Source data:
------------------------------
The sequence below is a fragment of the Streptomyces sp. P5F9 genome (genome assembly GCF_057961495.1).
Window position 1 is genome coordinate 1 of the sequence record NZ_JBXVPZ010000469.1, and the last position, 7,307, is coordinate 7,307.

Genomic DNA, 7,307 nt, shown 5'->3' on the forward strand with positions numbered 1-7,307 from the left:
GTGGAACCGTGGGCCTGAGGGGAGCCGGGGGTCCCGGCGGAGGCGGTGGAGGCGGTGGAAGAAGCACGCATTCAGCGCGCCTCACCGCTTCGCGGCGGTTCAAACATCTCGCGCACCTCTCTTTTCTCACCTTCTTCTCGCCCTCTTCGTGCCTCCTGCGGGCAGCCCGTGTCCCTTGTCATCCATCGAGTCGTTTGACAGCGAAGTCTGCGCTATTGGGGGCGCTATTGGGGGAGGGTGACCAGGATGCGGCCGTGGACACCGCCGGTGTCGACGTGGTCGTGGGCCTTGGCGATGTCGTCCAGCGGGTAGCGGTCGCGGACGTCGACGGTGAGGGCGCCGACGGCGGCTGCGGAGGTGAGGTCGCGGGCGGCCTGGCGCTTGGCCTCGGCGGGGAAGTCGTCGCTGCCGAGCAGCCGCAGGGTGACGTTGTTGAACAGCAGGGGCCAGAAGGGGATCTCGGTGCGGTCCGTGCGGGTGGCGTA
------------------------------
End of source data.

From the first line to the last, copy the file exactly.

The sequence below is a fragment of the Streptomyces sp. P5F9 genome (genome assembly GCF_057961495.1).
Window position 1 is genome coordinate 1 of the sequence record NZ_JBXVPZ010000469.1, and the last position, 7,307, is coordinate 7,307.

Genomic DNA, 7,307 nt, shown 5'->3' on the forward strand with positions numbered 1-7,307 from the left:
GTGGAACCGTGGGCCTGAGGGGAGCCGGGGGTCCCGGCGGAGGCGGTGGAGGCGGTGGAAGAAGCACGCATTCAGCGCGCCTCACCGCTTCGCGGCGGTTCAAACATCTCGCGCACCTCTCTTTTCTCACCTTCTTCTCGCCCTCTTCGTGCCTCCTGCGGGCAGCCCGTGTCCCTTGTCATCCATCGAGTCGTTTGACAGCGAAGTCTGCGCTATTGGGGGCGCTATTGGGGGAGGGTGACCAGGATGCGGCCGTGGACACCGCCGGTGTCGACGTGGTCGTGGGCCTTGGCGATGTCGTCCAGCGGGTAGCGGTCGCGGACGTCGACGGTGAGGGCGCCGACGGCGGCTGCGGAGGTGAGGTCGCGGGCGGCCTGGCGCTTGGCCTCGGCGGGGAAGTCGTCGCTGCCGAGCAGCCGCAGGGTGACGTTGTTGAACAGCAGGGGCCAGAAGGGGATCTCGGTGCGGTCCGTGCGGGTGGCGTA